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Women's History Month: Back in the Saddle

Updated: Feb 15, 2023



It was 1917 and Fox Hastings was riding a bronco at the Kansas City Roundup. On this day, the horse bucked four times and finally fell, landing right on top of Fox. The horse struggled to get up twice, but Fox was tangled up in the rigging and each time, the horse fell back down on her. The crowd was silent and filled with dread as Fox lay twisted under the horse. Rescuers ran to free her, and she was carried out of the arena in silence. Everyone feared the worst.


In the early 1900’s Fox was part of a group of daring young women known as Rodeo Cowgirls. From around 1900 to the 1930’s, the Rodeo Cowgirls joined the Wild West shows, which showcased the bold and sometimes reckless spirit of the vanishing frontier.


The shows were elaborate and exciting and made the cowgirl a heroine. Trick riding was a key competitive event among these women. While the horse ran full speed around the arena, the cowgirls hung upside down off the back of the horse, stood on two galloping horses, vaulted over objects and performed any other tricks they were brave enough to do. Being competitive, they were always trying to make up new stunts to outdo each other. They also competed in bronc riding, roping steers and bulldogging (steer wrestling) side-by-side with the men, and gave the audience one thrill after another


These Cowgirls were the first women in professional sports, and sometimes competed directly with men, grabbing the prize money. They dazzled all America and were as widely recognized as today’s Hollywood stars.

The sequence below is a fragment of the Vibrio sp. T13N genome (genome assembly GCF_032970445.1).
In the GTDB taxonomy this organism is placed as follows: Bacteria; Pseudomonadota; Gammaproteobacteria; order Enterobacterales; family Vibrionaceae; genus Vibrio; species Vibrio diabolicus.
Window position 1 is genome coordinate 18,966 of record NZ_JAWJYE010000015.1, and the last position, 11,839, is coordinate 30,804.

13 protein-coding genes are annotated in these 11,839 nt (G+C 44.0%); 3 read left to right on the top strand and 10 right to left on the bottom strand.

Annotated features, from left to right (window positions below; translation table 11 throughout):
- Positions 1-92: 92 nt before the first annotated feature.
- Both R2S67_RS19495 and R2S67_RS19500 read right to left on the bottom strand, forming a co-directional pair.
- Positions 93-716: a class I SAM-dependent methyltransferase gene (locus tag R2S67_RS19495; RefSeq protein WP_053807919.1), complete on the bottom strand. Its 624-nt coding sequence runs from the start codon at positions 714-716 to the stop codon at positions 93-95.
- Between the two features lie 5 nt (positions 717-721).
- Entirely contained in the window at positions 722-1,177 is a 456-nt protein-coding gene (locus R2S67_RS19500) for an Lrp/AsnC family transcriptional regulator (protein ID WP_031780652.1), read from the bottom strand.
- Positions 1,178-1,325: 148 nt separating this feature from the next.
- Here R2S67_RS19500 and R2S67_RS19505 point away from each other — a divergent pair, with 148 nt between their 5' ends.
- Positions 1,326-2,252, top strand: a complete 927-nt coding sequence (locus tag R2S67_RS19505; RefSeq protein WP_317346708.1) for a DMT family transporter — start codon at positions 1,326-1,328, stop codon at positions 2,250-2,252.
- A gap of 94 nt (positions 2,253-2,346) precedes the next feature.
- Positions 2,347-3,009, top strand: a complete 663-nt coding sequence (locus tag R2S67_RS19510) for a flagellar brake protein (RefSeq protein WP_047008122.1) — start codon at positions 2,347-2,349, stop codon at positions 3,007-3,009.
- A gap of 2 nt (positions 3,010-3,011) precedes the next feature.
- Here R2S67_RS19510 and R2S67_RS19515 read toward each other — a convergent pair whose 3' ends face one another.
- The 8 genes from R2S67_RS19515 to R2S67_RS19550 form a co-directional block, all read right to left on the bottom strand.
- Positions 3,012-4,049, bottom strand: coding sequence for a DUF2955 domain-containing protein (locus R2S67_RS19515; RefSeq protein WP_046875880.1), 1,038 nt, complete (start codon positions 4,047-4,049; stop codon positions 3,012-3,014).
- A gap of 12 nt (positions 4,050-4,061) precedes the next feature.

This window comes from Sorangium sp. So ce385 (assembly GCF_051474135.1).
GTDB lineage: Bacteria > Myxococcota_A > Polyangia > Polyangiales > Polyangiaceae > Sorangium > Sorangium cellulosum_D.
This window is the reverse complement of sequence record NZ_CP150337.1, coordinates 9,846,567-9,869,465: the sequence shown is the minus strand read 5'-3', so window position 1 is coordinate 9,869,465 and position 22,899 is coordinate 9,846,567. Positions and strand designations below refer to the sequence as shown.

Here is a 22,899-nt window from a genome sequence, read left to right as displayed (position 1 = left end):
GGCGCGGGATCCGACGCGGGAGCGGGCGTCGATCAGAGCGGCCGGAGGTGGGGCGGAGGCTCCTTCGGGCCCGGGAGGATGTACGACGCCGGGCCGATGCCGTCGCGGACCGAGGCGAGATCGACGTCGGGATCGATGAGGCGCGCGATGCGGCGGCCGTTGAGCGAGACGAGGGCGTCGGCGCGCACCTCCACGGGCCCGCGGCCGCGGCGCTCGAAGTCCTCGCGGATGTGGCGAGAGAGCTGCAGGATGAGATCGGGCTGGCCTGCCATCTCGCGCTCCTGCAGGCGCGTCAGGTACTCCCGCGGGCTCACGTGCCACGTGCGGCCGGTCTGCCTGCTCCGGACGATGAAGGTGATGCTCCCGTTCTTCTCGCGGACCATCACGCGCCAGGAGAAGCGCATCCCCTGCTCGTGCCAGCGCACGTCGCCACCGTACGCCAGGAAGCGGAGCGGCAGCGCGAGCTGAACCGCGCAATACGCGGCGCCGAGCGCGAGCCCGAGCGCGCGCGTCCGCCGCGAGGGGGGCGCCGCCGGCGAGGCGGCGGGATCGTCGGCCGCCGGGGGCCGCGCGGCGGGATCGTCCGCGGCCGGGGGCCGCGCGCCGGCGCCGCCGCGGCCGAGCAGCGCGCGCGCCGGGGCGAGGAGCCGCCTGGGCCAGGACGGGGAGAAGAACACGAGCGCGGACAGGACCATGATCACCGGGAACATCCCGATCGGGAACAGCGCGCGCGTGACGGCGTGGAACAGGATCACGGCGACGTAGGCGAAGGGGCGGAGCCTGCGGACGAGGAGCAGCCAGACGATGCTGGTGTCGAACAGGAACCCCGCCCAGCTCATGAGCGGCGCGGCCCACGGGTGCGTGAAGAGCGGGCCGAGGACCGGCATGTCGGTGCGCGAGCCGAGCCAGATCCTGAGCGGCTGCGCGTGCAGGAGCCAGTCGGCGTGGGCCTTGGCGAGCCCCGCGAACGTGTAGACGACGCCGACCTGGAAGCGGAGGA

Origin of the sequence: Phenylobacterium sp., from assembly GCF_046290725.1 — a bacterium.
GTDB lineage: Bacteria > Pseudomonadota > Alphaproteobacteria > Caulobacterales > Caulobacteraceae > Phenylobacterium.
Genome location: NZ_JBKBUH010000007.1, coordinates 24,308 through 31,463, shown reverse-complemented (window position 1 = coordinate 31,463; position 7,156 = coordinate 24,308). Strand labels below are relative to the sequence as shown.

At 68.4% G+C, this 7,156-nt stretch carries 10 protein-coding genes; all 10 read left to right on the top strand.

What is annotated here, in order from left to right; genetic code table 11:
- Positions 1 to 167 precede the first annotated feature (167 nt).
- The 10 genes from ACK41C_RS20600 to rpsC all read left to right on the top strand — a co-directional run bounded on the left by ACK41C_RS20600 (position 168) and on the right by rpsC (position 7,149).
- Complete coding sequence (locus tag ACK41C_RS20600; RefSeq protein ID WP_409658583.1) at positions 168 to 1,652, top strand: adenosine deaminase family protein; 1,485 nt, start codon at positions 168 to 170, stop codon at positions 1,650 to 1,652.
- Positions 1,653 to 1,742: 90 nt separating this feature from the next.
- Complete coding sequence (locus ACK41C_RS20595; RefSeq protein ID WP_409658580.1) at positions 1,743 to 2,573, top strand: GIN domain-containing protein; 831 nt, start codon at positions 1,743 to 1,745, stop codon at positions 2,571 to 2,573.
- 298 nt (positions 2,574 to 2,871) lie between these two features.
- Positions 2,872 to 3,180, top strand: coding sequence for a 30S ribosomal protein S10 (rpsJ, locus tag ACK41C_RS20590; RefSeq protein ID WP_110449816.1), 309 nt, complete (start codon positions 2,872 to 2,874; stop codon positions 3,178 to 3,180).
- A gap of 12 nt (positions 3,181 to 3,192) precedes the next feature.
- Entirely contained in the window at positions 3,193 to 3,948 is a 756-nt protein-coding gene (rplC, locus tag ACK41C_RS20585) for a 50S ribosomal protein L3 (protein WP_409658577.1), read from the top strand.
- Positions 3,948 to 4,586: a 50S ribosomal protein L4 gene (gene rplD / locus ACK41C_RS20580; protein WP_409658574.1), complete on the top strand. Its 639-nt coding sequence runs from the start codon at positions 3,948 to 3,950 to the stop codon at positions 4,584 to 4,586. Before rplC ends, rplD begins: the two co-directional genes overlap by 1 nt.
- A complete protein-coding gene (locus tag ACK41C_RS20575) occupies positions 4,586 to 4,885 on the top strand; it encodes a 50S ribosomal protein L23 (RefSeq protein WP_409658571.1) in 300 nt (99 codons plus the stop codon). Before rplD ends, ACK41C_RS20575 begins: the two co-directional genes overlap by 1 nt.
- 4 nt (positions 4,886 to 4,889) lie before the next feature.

About 15 minutes after Fox was taken away and just as people were beginning to gain composure after this horrible event, an open car, top down, appeared in the arena with Fox waving to the crowd! Shock waves and cheer raced through the onlookers. She stepped up and asked for a re-ride, which the judges granted. She rode beautifully, and gave the crowd a gracious dismount.

But, this was not the end of the story. Foghorn Clancy, a rodeo publicist who knew Fox, said:


"The crowd never knew that Fox Hastings collapsed just a few minutes later and that she was in agony for days afterward. They did not know that they had seen an incredible display of sheer nerve, of courage that would have stacked up well against the courage of the pioneer women who trekked West with their husbands." The Cowgirls, by Joyce Gibson Roach


In honor of Women’s History Month (March), I want to acknowledge these daring women who, before women could even vote, aimed high, had guts, bucked the rules of the day, and always got back in the saddle. Lessons for us all!







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